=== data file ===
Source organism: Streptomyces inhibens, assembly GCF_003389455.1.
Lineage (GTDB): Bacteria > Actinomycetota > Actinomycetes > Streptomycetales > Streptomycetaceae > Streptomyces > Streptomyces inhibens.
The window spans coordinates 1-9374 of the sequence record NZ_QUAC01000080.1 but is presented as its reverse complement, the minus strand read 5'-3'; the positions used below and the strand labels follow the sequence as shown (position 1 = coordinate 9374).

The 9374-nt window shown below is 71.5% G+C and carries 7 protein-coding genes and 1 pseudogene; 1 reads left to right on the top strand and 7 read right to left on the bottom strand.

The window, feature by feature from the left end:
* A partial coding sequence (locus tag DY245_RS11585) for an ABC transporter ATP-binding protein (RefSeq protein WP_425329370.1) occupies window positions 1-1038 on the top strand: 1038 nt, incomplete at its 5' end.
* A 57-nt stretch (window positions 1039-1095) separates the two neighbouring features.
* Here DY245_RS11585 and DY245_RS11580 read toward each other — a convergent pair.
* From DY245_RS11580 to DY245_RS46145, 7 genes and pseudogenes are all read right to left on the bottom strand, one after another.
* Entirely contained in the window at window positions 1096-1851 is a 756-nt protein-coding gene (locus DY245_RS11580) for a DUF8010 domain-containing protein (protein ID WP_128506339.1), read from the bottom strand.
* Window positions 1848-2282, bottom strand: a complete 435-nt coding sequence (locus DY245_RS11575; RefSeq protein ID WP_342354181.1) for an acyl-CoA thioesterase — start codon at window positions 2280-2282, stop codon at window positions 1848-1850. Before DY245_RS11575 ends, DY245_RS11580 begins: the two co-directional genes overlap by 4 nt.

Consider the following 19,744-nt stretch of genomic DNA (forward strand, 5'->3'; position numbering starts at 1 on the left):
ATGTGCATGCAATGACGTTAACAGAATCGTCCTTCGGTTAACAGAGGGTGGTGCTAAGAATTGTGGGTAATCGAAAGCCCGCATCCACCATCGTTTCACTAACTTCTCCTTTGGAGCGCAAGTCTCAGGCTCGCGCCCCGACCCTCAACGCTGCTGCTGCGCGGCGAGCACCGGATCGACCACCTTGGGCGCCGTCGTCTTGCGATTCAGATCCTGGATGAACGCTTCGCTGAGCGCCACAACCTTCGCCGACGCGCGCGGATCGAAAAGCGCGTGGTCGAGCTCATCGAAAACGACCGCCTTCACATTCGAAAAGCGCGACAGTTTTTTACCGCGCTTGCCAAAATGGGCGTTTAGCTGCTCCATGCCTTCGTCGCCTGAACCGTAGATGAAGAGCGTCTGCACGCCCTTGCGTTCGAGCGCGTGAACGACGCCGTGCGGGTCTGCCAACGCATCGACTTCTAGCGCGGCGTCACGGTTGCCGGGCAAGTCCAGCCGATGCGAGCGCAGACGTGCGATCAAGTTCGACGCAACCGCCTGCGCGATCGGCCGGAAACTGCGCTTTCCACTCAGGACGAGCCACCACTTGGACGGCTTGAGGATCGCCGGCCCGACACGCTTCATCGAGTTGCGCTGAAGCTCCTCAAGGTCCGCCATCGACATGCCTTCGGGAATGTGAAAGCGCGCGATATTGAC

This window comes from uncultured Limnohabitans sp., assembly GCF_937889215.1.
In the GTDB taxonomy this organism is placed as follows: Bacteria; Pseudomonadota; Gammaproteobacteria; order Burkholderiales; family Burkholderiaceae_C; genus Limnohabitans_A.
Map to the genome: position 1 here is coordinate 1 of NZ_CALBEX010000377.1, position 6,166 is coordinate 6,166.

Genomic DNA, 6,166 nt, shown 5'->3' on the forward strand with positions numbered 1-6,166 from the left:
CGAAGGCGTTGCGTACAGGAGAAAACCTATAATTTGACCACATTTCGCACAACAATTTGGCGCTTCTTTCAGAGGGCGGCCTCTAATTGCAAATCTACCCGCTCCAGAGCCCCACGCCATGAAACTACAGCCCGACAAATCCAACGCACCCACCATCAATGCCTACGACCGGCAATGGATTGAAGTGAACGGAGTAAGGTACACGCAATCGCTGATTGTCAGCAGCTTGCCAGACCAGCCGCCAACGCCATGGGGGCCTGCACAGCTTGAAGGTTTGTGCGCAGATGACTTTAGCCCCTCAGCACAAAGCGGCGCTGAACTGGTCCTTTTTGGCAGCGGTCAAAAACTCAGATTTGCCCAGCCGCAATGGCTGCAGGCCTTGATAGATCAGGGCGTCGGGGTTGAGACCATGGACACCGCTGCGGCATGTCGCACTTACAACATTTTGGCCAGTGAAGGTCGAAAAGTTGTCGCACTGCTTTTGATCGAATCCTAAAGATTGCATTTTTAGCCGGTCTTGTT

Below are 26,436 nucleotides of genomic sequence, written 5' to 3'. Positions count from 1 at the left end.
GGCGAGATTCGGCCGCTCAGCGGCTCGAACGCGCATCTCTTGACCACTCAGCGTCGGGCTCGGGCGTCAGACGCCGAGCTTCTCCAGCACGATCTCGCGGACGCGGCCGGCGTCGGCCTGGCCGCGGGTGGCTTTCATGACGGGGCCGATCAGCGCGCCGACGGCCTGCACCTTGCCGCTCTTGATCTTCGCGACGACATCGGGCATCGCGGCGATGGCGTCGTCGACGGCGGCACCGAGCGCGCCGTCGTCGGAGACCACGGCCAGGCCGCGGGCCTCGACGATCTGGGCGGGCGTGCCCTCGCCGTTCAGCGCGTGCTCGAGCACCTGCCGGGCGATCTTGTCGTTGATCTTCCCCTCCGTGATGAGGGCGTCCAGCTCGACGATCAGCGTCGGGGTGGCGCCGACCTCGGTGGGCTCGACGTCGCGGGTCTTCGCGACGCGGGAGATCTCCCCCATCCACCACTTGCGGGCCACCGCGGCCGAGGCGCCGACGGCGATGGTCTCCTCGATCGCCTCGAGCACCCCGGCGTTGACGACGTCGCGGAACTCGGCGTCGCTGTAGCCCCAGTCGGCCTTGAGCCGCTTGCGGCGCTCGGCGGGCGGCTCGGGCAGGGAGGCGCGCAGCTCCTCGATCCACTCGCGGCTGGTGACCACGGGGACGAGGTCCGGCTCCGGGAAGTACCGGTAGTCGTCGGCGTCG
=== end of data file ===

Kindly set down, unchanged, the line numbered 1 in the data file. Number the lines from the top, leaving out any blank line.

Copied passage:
Source organism: Streptomyces inhibens, assembly GCF_003389455.1.